For the individual, Dharma transmission is a life-long exchange with our spiritual ancestors. It never occurs “just once”, and it is never completed … what a nonsense idea is it to certify such thing! What would you say if I’d consider to certify the river behind my Dojo is ever flowing?
I don’t believe the image of a “light transmitted from candle to candle” is very appropriate to illustrate “Dharma transmission”. The transmission is maybe much better understood as a thick long rope, made up of uncountable interwoven short thin strings. The longer the overlap between the individual strings, the stronger the rope is. And never ever an individual string supports the rope as a whole.
It might be assuring for the novice student to learn the teacher’s teacher had enough confidence into his or her insight and abilities to issue some kind of teaching license. Though, what does that really proof? In the worst case nothing more than that my old teacher misjudged me? That he maybe had gone a bit senile in his old days? Or that he hoped to strengthen ties between us, possibly for his own benefit? What does my own teaching license proof, beyond the fact that my teacher, at a certain moment in our life, believed it was a good idea to certify that in his eyes I am qualified to teach?
My former Aikido teacher, Kobayashi Hirokazu, never performed any examination or gave any ranks or titles to his students (1). He used to say “what I give you are the pearls, it is your task to make a necklace out of it!”. That was all we got from him, and it was plenty enough!
If there was not such a hype concerning “Zen Master” or “Roshi” titles in the community – titles, sometimes supporting old abusive men or half-baked part-time Zen-teachers (2) who would have most likely been out of business before long if they did not “hold” (and potentially one day “hand down”, of course…) such titles – I wouldn’t even care to write these few lines. I never trusted or mistrusted a spiritual companion because of being a certified “Master” or “Roshi” or not, it plays absolutely no role. Thinking about it any longer I feel is a waste of time … time, better spent transmitting the Dharma.
(1) I witnessed several discussions on the graduation topic and the associated issue of forming an organisation with Kobayashi Sensei. Clearly I do remember he always strictly refused to support such plans. Instead, he provided official Dan certificates issued from Aikikai upon his recommendation to everyone who asked him for such favour (including people he did neither know by name nor face). Said that, also with Kobayshi Sensei there is a story about graduation and mandate to form an organisation issued on his death bed. I don’t know, I was not on his side when he passed away.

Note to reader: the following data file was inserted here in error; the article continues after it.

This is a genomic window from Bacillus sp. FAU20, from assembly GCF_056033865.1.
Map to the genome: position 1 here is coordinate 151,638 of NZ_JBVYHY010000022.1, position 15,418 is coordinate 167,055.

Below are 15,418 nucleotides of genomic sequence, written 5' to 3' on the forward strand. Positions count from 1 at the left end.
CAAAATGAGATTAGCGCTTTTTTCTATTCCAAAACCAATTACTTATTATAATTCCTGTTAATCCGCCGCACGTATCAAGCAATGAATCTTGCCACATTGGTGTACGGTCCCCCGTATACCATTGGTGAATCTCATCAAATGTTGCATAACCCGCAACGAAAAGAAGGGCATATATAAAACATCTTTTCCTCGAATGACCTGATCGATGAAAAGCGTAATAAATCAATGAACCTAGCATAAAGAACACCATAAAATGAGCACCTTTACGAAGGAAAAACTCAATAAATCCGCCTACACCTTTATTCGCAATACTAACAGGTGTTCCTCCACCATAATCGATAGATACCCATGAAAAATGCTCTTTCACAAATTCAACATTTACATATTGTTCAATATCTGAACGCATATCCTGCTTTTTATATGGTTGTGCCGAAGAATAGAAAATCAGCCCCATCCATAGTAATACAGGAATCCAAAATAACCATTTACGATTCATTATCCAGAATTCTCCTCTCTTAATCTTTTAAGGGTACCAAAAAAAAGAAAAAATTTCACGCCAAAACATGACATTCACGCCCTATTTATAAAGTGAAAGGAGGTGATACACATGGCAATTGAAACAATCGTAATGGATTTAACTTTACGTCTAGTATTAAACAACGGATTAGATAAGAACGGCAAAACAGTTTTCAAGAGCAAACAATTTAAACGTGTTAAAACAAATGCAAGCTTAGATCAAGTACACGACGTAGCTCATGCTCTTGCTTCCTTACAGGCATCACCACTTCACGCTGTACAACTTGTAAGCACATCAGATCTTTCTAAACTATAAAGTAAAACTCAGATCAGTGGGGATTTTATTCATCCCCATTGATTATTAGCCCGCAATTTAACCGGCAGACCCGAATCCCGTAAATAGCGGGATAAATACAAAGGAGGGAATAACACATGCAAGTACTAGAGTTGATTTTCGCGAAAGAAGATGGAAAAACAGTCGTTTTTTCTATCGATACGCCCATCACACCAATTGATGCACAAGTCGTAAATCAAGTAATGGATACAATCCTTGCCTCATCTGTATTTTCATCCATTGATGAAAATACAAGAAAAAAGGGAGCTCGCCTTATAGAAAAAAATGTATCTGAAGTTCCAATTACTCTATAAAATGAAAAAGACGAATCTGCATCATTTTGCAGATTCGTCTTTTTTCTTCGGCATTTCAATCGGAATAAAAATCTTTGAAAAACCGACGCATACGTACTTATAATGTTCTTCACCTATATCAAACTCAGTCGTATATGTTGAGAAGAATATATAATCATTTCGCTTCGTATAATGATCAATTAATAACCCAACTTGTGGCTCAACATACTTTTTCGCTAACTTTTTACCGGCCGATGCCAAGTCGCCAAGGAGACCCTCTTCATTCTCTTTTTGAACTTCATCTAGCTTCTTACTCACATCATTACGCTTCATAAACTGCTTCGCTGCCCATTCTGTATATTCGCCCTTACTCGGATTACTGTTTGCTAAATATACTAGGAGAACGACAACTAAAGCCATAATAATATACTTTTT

(2) This is even more obvious considering how significantly the meaning behind “Dharma transmission” differs between Soto- and Rinzai-Zen:
In Soto-Zen “Dharma transmission” (shiho) is about equivalent to a Bachelor’s degree in academia. It is a prerequisite for acquiring the lowest rank within the Soto-Shu‘s system and does not even qualify one to teach. Nevertheless, in the West Soto-Zen students with “Dharma transmission” occasionally sell themselves as “Zen Master”, boldly ignoring the meaning of shiho in the context of the Japanese system they received it.
In Rinzai-Zen, a “Dharma transmission” (inka shomei) is equivalent to being awarded a Nobel Prize. Only 50 to 80 properly certified Rinzai Zen Masters with inka shomei do exist in Japan, it is a process which requires decades of dedicated studies within the system (notably, to successfully complete working through a huge collection of Koan).
The house of my Dojo used to be a shop long time ago, so I have the chance to put some decoration in the “shopping window”. People passing by often stop and look, and sometimes share their opinions with each other, or with me if I’m near the door.
Often men explain to the wife or girlfriend at their side the “Meaning of Zen” while both are looking at the window. It’s interesting to hear what “the man on the street” all knows about that subject! Once a Chinese lady came in and asked in surprise how comes that I am writing “ancient Chinese”, but she assured me she can read it all. What a relief!
I am happy many like to watch my Dojo’s window, maybe they feel touched by the simple beauty of a single flower next to some calligraphy? Some passers-by even promise to come to the Zen class and ask for the schedule. Alas, most of them never came back …
Though, not everyone seems equally pleased. Every now and then someone wonders why this “Chinese Restaurant” has no menu on display. An international group of scientists, maybe on their way back from a conference dinner to the hotel, let me know (without being asked) they really have something better to do than “sitting around doing nothing”. Last week a man came to my door, just to tell me that he is not interested in “esoteric and such” … glad to know!
I really love the children’s comments. They are often attracted by the huge calligraphy brush hanging in the window. A few weeks ago a little girl watched the flower vase for almost two minutes, and then, all in her thoughts, said “I love that little flower!”. A young boy was so disappointed his father could not read what was written on the calligraphy “I really want to know!”. This morning when I practised Hitsuzendo after Zazen class, mother and child hand in hand passed by, maybe on the way to kindergarten. The kid pulled back “I also want to paint, please, mummy!”.
It is my fantasy maybe, but I imagine the children’s’ open eyes can see much clearer what I am doing at my Dojo. A glimpse into another world, on the way from the playground to the ice-cream shop, a promise of exciting adventures and yet-to-discover mystery and beauty. We adults, of course, already know: “In there, they shut up and sit on a pillow and just breathe, for hours, because they want to get enlightened or such. I don’t need that!”. What a pity, too late …